Dust from the Saharan Desert Fertilizes the Amazon Rainforest

Saharan dust

This conceptual image depicts dust from the Saharan Desert crossing the Atlantic Ocean to the Amazon rainforest in South America. (Image courtesy of Conceptual Image Lab, NASA/Goddard Space Flight Center)

The Sahara Desert, located in northern Africa, is the world’s largest desert. The Amazon rainforest, located in northern South America, is the world’s largest rainforest. New research, published in the journal Geophysical Research Letters, indicates that these ecosystems, while vastly different, are tied together. Each year, nearly 28 million tons of Saharan desert dust is swept across the Atlantic Ocean by strong winds, and deposited in the Amazon.

This transportation of dust is significant because it imports nutrients such as phosphorus into the nutrient-poor soils of the Amazon rainforest. While the Amazon rainforest is lush with green foliage, the majority of the nutrients are stored in the plants, making for few nutrients in the soil. What little soil nutrients remain are washed away by the rainforest’s heavy rains.

According to Dr. Hongbin Yu, an atmospheric scientist at the University of Maryland and lead author of the study, the phosphorus that reaches the Amazon rainforest– about 22,000 tons per year – is about the same amount that exits the ecosystem through precipitation and flooding. This finding is just a small part of the larger research project to understand the part dust plays in the environment and its impact on climate on both a local and global scale.

“We know that dust is very important in many ways,” Dr. Yu said in a press release about the research. “It is an essential component of the Earth system. Dust will affect climate, and, at the same time, climate change will affect dust.”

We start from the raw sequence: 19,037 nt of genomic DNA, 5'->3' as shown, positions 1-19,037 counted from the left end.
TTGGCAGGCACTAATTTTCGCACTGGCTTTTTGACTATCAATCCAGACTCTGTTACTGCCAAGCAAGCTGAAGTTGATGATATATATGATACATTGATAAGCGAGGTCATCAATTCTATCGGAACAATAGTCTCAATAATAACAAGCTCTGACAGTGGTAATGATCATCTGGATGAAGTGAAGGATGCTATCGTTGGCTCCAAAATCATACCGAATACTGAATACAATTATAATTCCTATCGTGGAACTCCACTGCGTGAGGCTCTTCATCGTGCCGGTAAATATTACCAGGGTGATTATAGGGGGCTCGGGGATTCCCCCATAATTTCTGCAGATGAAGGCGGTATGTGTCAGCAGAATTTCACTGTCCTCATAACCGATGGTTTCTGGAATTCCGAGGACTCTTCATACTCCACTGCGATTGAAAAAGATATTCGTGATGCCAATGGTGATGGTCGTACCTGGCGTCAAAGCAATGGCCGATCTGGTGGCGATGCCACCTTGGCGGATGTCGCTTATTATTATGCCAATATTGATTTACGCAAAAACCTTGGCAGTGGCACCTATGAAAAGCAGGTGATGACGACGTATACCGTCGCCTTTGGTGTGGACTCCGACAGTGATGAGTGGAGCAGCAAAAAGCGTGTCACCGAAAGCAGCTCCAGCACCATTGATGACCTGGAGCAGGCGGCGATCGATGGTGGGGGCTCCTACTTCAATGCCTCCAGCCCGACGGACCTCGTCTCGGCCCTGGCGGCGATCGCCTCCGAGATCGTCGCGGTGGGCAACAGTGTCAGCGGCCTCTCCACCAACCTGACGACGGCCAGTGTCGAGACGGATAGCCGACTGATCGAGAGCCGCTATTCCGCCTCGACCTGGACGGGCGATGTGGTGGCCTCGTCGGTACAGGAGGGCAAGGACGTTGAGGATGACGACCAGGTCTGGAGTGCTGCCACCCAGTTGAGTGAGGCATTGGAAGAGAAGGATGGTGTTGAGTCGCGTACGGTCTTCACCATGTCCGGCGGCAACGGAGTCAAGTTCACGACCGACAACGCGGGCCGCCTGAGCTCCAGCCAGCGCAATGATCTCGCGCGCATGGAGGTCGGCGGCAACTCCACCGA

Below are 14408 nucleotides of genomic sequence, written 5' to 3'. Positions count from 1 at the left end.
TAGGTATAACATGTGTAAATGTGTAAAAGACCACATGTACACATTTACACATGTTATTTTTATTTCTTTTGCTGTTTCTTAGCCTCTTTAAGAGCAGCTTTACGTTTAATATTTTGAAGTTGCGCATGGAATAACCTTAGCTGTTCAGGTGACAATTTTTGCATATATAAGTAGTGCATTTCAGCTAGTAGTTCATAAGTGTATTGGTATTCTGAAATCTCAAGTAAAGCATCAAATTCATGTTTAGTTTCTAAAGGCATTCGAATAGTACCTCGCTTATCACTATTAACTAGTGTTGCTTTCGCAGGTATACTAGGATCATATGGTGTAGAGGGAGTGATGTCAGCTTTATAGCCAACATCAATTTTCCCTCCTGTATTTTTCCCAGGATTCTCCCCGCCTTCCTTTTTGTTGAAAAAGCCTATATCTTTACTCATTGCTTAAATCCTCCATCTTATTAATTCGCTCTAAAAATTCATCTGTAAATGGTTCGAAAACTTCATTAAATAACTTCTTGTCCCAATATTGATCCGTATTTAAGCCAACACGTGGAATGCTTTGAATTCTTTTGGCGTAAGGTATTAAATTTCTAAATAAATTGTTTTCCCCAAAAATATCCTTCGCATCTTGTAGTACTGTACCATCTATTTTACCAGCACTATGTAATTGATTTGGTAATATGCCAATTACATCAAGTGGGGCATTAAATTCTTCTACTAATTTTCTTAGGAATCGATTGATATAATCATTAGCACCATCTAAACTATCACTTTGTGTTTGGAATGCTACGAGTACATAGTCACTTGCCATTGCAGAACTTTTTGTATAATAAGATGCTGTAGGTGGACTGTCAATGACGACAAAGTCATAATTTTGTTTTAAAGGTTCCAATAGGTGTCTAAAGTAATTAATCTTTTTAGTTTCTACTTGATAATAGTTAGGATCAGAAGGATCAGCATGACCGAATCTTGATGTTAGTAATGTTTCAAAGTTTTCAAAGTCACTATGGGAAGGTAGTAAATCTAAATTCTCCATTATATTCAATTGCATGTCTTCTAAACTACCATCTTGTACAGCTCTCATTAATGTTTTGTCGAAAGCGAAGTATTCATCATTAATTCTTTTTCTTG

Yu and his colleagues used data collected by NASA’s Cloud-Aerosol Lidar and Infrared Pathfinder Satellite Observation (CALIPSO) satellite between 2007 and 2013. The researchers concentrated on data concerning the flow of dust from the Sahara across the Atlantic Ocean to South America and further out to the Caribbean Sea. This movement is the largest transportation of dust on the planet.

Data from the satellite show that, on average, 182 million tons of dust is picked up annually and transported past the western edge of the Sahara. This dust is blown 1600 miles across the Atlantic Ocean, and 132 million tons remain in the air when it arrives along the eastern coast of South America. As discussed earlier, 27.7 million tons falls to the Earth’s surface over the Amazon basin. Approximately 43 million tons of dust travels beyond this region and settles out of the atmosphere over the Caribbean Sea.

Phosphorus levels were estimated using samples from the Bodélé Depression (an ancient lake bed in Chad) and research stations in Barbados and Miami. This estimate was used to determine the amount of phosphorus deposited in the Amazon basin.

The pattern of dust movement varies greatly from one year to the next. The scientists found that there was an 86 percent difference between the highest amount of dust transported in 2007 and the lowest amount transported in 2011. The researchers believe this variability can be attributed to conditions in the Sahel, a long strip of semi-arid land found along the Sahara’s southern border. It appears that periods of high rainfall in the Sahel coincide with less dust transport the following year.

Though the scientists agree that the data record is too short to make any long-term conclusions, it does offer interesting insight into the movement of dust and other windborne particles as they are blown across the ocean.

“This is a small world,” Yu said, “and we’re all connected together.”

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